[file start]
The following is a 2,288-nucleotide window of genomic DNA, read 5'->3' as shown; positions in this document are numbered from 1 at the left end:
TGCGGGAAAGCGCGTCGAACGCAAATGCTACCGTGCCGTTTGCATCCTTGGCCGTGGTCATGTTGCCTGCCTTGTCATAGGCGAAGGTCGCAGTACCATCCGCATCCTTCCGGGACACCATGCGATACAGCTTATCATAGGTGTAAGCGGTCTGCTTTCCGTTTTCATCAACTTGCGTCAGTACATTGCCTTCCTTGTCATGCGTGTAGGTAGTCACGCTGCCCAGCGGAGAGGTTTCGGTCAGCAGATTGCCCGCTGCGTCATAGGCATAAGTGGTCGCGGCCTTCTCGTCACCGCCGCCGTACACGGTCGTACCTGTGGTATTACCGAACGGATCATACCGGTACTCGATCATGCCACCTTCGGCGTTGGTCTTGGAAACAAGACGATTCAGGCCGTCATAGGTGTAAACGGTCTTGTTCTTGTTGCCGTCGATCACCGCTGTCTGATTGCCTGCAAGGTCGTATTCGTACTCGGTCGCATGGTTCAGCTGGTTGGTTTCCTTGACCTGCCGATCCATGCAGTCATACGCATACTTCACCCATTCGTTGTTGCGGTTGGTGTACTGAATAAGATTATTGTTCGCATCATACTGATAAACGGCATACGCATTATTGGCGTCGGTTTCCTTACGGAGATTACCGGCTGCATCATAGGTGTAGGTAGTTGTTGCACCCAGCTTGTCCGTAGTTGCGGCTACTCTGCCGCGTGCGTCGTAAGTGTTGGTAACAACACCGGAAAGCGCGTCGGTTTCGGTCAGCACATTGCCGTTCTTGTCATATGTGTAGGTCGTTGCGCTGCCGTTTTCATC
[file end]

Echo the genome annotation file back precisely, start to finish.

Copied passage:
The following is a 2,288-nucleotide window of genomic DNA, read 5'->3' as shown; positions in this document are numbered from 1 at the left end:
TGCGGGAAAGCGCGTCGAACGCAAATGCTACCGTGCCGTTTGCATCCTTGGCCGTGGTCATGTTGCCTGCCTTGTCATAGGCGAAGGTCGCAGTACCATCCGCATCCTTCCGGGACACCATGCGATACAGCTTATCATAGGTGTAAGCGGTCTGCTTTCCGTTTTCATCAACTTGCGTCAGTACATTGCCTTCCTTGTCATGCGTGTAGGTAGTCACGCTGCCCAGCGGAGAGGTTTCGGTCAGCAGATTGCCCGCTGCGTCATAGGCATAAGTGGTCGCGGCCTTCTCGTCACCGCCGCCGTACACGGTCGTACCTGTGGTATTACCGAACGGATCATACCGGTACTCGATCATGCCACCTTCGGCGTTGGTCTTGGAAACAAGACGATTCAGGCCGTCATAGGTGTAAACGGTCTTGTTCTTGTTGCCGTCGATCACCGCTGTCTGATTGCCTGCAAGGTCGTATTCGTACTCGGTCGCATGGTTCAGCTGGTTGGTTTCCTTGACCTGCCGATCCATGCAGTCATACGCATACTTCACCCATTCGTTGTTGCGGTTGGTGTACTGAATAAGATTATTGTTCGCATCATACTGATAAACGGCATACGCATTATTGGCGTCGGTTTCCTTACGGAGATTACCGGCTGCATCATAGGTGTAGGTAGTTGTTGCACCCAGCTTGTCCGTAGTTGCGGCTACTCTGCCGCGTGCGTCGTAAGTGTTGGTAACAACACCGGAAAGCGCGTCGGTTTCGGTCAGCACATTGCCGTTCTTGTCATATGTGTAGGTCGTTGCGCTGCCGTTTTCATC